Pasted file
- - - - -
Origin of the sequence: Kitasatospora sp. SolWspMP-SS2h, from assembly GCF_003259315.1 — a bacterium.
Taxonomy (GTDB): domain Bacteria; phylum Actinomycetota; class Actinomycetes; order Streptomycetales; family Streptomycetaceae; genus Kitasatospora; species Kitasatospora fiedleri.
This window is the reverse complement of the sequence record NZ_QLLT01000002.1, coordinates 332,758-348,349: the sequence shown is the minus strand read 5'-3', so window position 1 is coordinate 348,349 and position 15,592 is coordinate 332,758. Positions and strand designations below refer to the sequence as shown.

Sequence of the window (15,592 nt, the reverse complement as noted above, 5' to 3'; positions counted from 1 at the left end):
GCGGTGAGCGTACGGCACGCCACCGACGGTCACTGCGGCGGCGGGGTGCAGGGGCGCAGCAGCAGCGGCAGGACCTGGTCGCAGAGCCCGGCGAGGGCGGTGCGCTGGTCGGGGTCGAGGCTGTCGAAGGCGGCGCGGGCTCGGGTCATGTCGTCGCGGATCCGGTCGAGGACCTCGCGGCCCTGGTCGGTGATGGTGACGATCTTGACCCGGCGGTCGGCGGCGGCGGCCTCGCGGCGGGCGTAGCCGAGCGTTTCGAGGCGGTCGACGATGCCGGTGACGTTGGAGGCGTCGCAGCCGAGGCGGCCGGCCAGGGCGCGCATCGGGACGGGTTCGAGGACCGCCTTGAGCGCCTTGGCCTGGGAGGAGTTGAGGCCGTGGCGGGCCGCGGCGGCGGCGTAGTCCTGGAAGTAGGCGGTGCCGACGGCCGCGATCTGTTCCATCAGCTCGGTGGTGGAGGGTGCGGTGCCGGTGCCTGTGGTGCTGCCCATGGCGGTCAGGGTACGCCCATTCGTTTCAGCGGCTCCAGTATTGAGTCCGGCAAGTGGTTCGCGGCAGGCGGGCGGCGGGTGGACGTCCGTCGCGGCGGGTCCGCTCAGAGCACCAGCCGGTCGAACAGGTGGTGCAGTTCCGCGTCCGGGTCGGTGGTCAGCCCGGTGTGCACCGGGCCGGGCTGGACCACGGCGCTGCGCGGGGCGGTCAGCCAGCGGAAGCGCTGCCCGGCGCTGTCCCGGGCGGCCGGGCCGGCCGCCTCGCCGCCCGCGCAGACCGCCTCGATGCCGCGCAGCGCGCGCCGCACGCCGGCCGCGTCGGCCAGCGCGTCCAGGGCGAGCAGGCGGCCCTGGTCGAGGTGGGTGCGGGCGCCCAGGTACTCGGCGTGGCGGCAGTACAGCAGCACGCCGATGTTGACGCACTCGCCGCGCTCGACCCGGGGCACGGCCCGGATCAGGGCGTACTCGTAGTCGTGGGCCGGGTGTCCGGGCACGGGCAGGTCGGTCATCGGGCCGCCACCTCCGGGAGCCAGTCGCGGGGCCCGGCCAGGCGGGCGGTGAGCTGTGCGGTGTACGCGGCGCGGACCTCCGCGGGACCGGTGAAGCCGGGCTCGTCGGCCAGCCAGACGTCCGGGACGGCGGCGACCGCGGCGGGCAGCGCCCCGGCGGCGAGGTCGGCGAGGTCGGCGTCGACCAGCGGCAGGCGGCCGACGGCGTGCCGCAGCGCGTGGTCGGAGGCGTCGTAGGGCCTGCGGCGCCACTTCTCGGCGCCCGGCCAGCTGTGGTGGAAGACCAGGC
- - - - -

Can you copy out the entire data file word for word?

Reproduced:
Origin of the sequence: Kitasatospora sp. SolWspMP-SS2h, from assembly GCF_003259315.1 — a bacterium.
Taxonomy (GTDB): domain Bacteria; phylum Actinomycetota; class Actinomycetes; order Streptomycetales; family Streptomycetaceae; genus Kitasatospora; species Kitasatospora fiedleri.
This window is the reverse complement of the sequence record NZ_QLLT01000002.1, coordinates 332,758-348,349: the sequence shown is the minus strand read 5'-3', so window position 1 is coordinate 348,349 and position 15,592 is coordinate 332,758. Positions and strand designations below refer to the sequence as shown.

Sequence of the window (15,592 nt, the reverse complement as noted above, 5' to 3'; positions counted from 1 at the left end):
GCGGTGAGCGTACGGCACGCCACCGACGGTCACTGCGGCGGCGGGGTGCAGGGGCGCAGCAGCAGCGGCAGGACCTGGTCGCAGAGCCCGGCGAGGGCGGTGCGCTGGTCGGGGTCGAGGCTGTCGAAGGCGGCGCGGGCTCGGGTCATGTCGTCGCGGATCCGGTCGAGGACCTCGCGGCCCTGGTCGGTGATGGTGACGATCTTGACCCGGCGGTCGGCGGCGGCGGCCTCGCGGCGGGCGTAGCCGAGCGTTTCGAGGCGGTCGACGATGCCGGTGACGTTGGAGGCGTCGCAGCCGAGGCGGCCGGCCAGGGCGCGCATCGGGACGGGTTCGAGGACCGCCTTGAGCGCCTTGGCCTGGGAGGAGTTGAGGCCGTGGCGGGCCGCGGCGGCGGCGTAGTCCTGGAAGTAGGCGGTGCCGACGGCCGCGATCTGTTCCATCAGCTCGGTGGTGGAGGGTGCGGTGCCGGTGCCTGTGGTGCTGCCCATGGCGGTCAGGGTACGCCCATTCGTTTCAGCGGCTCCAGTATTGAGTCCGGCAAGTGGTTCGCGGCAGGCGGGCGGCGGGTGGACGTCCGTCGCGGCGGGTCCGCTCAGAGCACCAGCCGGTCGAACAGGTGGTGCAGTTCCGCGTCCGGGTCGGTGGTCAGCCCGGTGTGCACCGGGCCGGGCTGGACCACGGCGCTGCGCGGGGCGGTCAGCCAGCGGAAGCGCTGCCCGGCGCTGTCCCGGGCGGCCGGGCCGGCCGCCTCGCCGCCCGCGCAGACCGCCTCGATGCCGCGCAGCGCGCGCCGCACGCCGGCCGCGTCGGCCAGCGCGTCCAGGGCGAGCAGGCGGCCCTGGTCGAGGTGGGTGCGGGCGCCCAGGTACTCGGCGTGGCGGCAGTACAGCAGCACGCCGATGTTGACGCACTCGCCGCGCTCGACCCGGGGCACGGCCCGGATCAGGGCGTACTCGTAGTCGTGGGCCGGGTGTCCGGGCACGGGCAGGTCGGTCATCGGGCCGCCACCTCCGGGAGCCAGTCGCGGGGCCCGGCCAGGCGGGCGGTGAGCTGTGCGGTGTACGCGGCGCGGACCTCCGCGGGACCGGTGAAGCCGGGCTCGTCGGCCAGCCAGACGTCCGGGACGGCGGCGACCGCGGCGGGCAGCGCCCCGGCGGCGAGGTCGGCGAGGTCGGCGTCGACCAGCGGCAGGCGGCCGACGGCGTGCCGCAGCGCGTGGTCGGAGGCGTCGTAGGGCCTGCGGCGCCACTTCTCGGCGCCCGGCCAGCTGTGGTGGAAGACCAGGC